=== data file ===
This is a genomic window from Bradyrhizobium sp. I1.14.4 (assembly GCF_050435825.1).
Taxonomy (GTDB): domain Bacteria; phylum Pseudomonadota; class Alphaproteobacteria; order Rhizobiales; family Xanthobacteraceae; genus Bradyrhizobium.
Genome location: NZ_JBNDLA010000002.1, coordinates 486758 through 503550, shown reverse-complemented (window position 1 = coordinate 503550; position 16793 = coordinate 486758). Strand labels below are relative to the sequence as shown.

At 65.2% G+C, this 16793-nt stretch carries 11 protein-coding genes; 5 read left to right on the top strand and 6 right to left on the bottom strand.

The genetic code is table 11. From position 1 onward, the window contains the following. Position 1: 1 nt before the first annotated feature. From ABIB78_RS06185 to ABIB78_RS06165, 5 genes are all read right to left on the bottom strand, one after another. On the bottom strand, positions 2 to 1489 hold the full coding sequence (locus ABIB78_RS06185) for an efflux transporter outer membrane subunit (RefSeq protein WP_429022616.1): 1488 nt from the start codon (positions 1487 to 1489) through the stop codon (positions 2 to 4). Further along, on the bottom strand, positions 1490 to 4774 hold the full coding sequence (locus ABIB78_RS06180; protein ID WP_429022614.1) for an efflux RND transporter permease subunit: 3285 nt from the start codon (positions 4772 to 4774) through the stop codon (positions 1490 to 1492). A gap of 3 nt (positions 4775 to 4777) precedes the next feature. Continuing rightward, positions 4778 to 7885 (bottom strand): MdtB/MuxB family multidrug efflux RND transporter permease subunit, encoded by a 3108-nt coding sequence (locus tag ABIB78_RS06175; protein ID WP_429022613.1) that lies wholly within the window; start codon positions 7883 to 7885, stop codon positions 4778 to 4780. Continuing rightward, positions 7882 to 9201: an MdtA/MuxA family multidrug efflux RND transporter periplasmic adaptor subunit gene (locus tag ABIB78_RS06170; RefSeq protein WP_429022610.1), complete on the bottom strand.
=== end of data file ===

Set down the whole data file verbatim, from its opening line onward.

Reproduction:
This is a genomic window from Bradyrhizobium sp. I1.14.4 (assembly GCF_050435825.1).
Taxonomy (GTDB): domain Bacteria; phylum Pseudomonadota; class Alphaproteobacteria; order Rhizobiales; family Xanthobacteraceae; genus Bradyrhizobium.
Genome location: NZ_JBNDLA010000002.1, coordinates 486758 through 503550, shown reverse-complemented (window position 1 = coordinate 503550; position 16793 = coordinate 486758). Strand labels below are relative to the sequence as shown.

At 65.2% G+C, this 16793-nt stretch carries 11 protein-coding genes; 5 read left to right on the top strand and 6 right to left on the bottom strand.

The genetic code is table 11. From position 1 onward, the window contains the following. Position 1: 1 nt before the first annotated feature. From ABIB78_RS06185 to ABIB78_RS06165, 5 genes are all read right to left on the bottom strand, one after another. On the bottom strand, positions 2 to 1489 hold the full coding sequence (locus ABIB78_RS06185) for an efflux transporter outer membrane subunit (RefSeq protein WP_429022616.1): 1488 nt from the start codon (positions 1487 to 1489) through the stop codon (positions 2 to 4). Further along, on the bottom strand, positions 1490 to 4774 hold the full coding sequence (locus ABIB78_RS06180; protein ID WP_429022614.1) for an efflux RND transporter permease subunit: 3285 nt from the start codon (positions 4772 to 4774) through the stop codon (positions 1490 to 1492). A gap of 3 nt (positions 4775 to 4777) precedes the next feature. Continuing rightward, positions 4778 to 7885 (bottom strand): MdtB/MuxB family multidrug efflux RND transporter permease subunit, encoded by a 3108-nt coding sequence (locus tag ABIB78_RS06175; protein ID WP_429022613.1) that lies wholly within the window; start codon positions 7883 to 7885, stop codon positions 4778 to 4780. Continuing rightward, positions 7882 to 9201: an MdtA/MuxA family multidrug efflux RND transporter periplasmic adaptor subunit gene (locus tag ABIB78_RS06170; RefSeq protein WP_429022610.1), complete on the bottom strand.